Following shortly, Bershadskaya’s career quickly picked up. She found herself traveling across Moldova, Romania and Ukraine for both runway shows — most notably, an invite to participate in the Moldova’s Viva Top Model contest — and shootings for magazines, which were published locally and in Bulgaria. Impressively, she did all of it while remaining a full time student.

“Lena always knew how to prioritize,” Olga Bershadskaya said. “She always managed to make her homework for the second day when having shows until 11 p.m. … I supported (her) in that she didn’t fall completely into modeling how other girls did, forgetting completely about studies.”

Aside from Viva clothing, Bershadskaya began modeling for Forever 21 and Irina Shrotter. She attended shows and parties with other models and Eastern European celebrities, including singer Dan Balan (of “Numa Numa” fame.)

With all the glamour and flashing lights, however, came a list of sacrifices.

“The lifestyle was certainly tough to adjust to; you were only allowed to eat vegetables, no fat food at all. All the designers were looking for your skin to be absolutely perfect,” she said. “Sometimes, when (we) would be working all day, the only food available was coffee — so that’s what we’d survive on: Lots of coffee and the occasional sandwich, if we were lucky.”

Models were typically expected to rehearse an entire day for a runway show — a show that ultimately took only ten minutes of actual stage time for each girl. Bershadskaya said she remembers everyone being exhausted, grabbing bites to eat when they could and stealing quick naps during breaks, even if only for a few minutes.

“You basically had to say goodbye to pleasures like good food and sleep,” she said.

As her modeling friends became more serious with the profession, she began thinking more about academia.

Soon — after a five- year modeling stint — she decided to apply for a scholarship, got it, and was selected to study at Eau Claire for a year.
“Ultimately, I chose to improve my education instead of focusing on modeling,” she said. “And now I’m here in the West. As a model, you don’t know your future; but now, I know what my future will entail, not as a model, but as Elena.”

Though she admittedly misses the modeling world, Bershadskaya says she’s much happier with her life as a student. Her family agrees.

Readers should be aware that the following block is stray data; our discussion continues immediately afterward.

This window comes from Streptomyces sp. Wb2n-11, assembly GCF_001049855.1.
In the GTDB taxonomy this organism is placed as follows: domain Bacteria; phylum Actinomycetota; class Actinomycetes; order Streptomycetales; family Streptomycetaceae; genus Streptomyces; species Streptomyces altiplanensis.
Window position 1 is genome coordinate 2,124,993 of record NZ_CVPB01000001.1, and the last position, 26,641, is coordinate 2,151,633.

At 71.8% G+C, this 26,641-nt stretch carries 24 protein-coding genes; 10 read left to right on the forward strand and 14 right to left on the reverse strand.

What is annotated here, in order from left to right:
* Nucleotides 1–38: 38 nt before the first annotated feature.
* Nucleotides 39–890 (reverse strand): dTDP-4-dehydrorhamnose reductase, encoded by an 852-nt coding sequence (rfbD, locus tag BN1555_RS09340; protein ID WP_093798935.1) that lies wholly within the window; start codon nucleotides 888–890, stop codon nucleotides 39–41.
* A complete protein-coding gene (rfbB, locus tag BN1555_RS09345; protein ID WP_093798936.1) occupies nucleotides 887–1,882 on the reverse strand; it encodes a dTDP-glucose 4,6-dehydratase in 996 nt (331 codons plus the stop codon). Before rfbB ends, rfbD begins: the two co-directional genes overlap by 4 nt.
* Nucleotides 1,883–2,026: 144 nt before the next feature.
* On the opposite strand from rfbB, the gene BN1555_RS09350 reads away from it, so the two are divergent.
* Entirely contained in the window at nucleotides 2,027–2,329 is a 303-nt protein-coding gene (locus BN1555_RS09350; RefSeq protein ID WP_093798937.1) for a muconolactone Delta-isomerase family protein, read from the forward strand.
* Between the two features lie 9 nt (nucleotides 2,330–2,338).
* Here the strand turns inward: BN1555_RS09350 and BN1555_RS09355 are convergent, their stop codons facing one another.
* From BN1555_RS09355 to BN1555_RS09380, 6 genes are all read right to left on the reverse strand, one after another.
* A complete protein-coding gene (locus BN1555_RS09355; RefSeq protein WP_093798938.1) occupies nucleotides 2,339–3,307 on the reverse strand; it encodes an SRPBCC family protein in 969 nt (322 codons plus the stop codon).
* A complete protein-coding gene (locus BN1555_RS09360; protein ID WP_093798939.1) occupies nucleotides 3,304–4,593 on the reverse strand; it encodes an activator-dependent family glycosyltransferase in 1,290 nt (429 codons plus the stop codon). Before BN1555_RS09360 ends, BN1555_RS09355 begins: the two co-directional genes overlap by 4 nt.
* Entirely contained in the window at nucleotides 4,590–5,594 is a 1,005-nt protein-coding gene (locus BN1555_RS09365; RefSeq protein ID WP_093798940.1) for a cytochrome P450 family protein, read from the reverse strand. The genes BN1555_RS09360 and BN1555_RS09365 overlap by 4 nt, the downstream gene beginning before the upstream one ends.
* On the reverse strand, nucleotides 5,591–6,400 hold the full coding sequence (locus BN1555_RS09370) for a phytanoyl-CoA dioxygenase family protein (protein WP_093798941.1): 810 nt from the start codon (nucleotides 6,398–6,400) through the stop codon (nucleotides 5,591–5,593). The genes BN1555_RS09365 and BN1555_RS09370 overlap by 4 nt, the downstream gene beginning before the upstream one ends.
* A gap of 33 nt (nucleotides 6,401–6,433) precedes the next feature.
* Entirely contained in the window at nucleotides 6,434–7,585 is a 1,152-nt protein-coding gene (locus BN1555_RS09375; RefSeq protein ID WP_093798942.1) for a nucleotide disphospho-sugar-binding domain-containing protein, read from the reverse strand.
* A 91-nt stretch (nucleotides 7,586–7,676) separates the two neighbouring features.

“(My best) memory about her (Bershadskaya’s) modeling career was her excitement about what was going on,” said Barbershop mother Lidia. “She received a chance to test her personality, to see what she is capable of and to learn from that experience … she learned that in order to accomplish your dreams, you have to work hard and be flexible.”

Now at Eau Claire, Bershadskaya is enrolled in a variety of classes — ranging from marketing to photography — but ultimately has her mind set on a specific career goal.

“I’d love to become a PR manager for Philip Morris,” she said. “In Moldova, PR isn’t very developed, but I want to bring a future into the field. It’s essentially the basis of a company’s future; so why not be the first one to improve the situation?”

Since arriving in Eau Claire, she’s already embarked on a project to gain PR experience by representing senior Michael Jacobs with his photography work — a job, Jacobs says, that she’s doing well.

“Elena has a very unique and interesting spark,” he said. “(It) shows through her words, her work, and her person … I am very lucky.”
Although now a “retired” model focusing on a new career, she said she still holds a strong appreciation for fashion. When asked if she’d ever consider the American tradition of donning sweatpants to class, she just laughs.

“No way!”

In hindsight, Bershadskaya said she’s grateful she was able to experience what she did. It’s helped her learn the essentials of hard work and what it takes to be successful — all things, she said, that she’ll carry over into her PR profession.

“I’m so glad with what I’m doing right now,” she said with a smile that showed she’s sincerely happy. “I do miss the flashing lights and shows. I mean, back then when all the kids were at home studying, I got to travel and meet people. It was an experience worth living, not because of the ‘Oh my God, modeling should be what everyone wants’ thing … no, that’s not it. I’m grateful because it required creativity, a sense of achievement and a strong personality.

“Ultimately, it’s made me more feminine; I’ve learned what it means to behave ethically, how to work hard and be organized,” she went on to say. “Now that I’m busy with school, I can tell that modeling has made me more of a leader — and that is something I’ll definitely take into my future.”